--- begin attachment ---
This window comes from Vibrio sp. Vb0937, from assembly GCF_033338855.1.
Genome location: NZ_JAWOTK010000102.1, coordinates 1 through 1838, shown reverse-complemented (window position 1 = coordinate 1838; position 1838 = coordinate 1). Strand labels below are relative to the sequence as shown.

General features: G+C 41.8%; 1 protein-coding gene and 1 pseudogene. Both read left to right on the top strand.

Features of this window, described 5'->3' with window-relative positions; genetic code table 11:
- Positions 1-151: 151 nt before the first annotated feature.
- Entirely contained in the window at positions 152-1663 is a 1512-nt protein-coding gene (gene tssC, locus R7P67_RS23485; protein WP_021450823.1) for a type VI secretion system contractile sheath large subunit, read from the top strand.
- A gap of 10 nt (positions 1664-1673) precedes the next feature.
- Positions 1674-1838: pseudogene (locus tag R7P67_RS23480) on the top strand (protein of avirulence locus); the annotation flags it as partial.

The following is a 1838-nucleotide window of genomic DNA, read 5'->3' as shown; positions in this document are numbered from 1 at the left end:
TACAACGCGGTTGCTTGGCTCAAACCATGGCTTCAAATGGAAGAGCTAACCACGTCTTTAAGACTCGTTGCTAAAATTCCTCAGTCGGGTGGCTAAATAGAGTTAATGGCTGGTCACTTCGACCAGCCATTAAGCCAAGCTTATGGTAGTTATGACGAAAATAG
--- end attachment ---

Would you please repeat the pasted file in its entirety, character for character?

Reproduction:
This window comes from Vibrio sp. Vb0937, from assembly GCF_033338855.1.
Genome location: NZ_JAWOTK010000102.1, coordinates 1 through 1838, shown reverse-complemented (window position 1 = coordinate 1838; position 1838 = coordinate 1). Strand labels below are relative to the sequence as shown.

General features: G+C 41.8%; 1 protein-coding gene and 1 pseudogene. Both read left to right on the top strand.

Features of this window, described 5'->3' with window-relative positions; genetic code table 11:
- Positions 1-151: 151 nt before the first annotated feature.
- Entirely contained in the window at positions 152-1663 is a 1512-nt protein-coding gene (gene tssC, locus R7P67_RS23485; protein WP_021450823.1) for a type VI secretion system contractile sheath large subunit, read from the top strand.
- A gap of 10 nt (positions 1664-1673) precedes the next feature.
- Positions 1674-1838: pseudogene (locus tag R7P67_RS23480) on the top strand (protein of avirulence locus); the annotation flags it as partial.

The following is a 1838-nucleotide window of genomic DNA, read 5'->3' as shown; positions in this document are numbered from 1 at the left end:
TACAACGCGGTTGCTTGGCTCAAACCATGGCTTCAAATGGAAGAGCTAACCACGTCTTTAAGACTCGTTGCTAAAATTCCTCAGTCGGGTGGCTAAATAGAGTTAATGGCTGGTCACTTCGACCAGCCATTAAGCCAAGCTTATGGTAGTTATGACGAAAATAG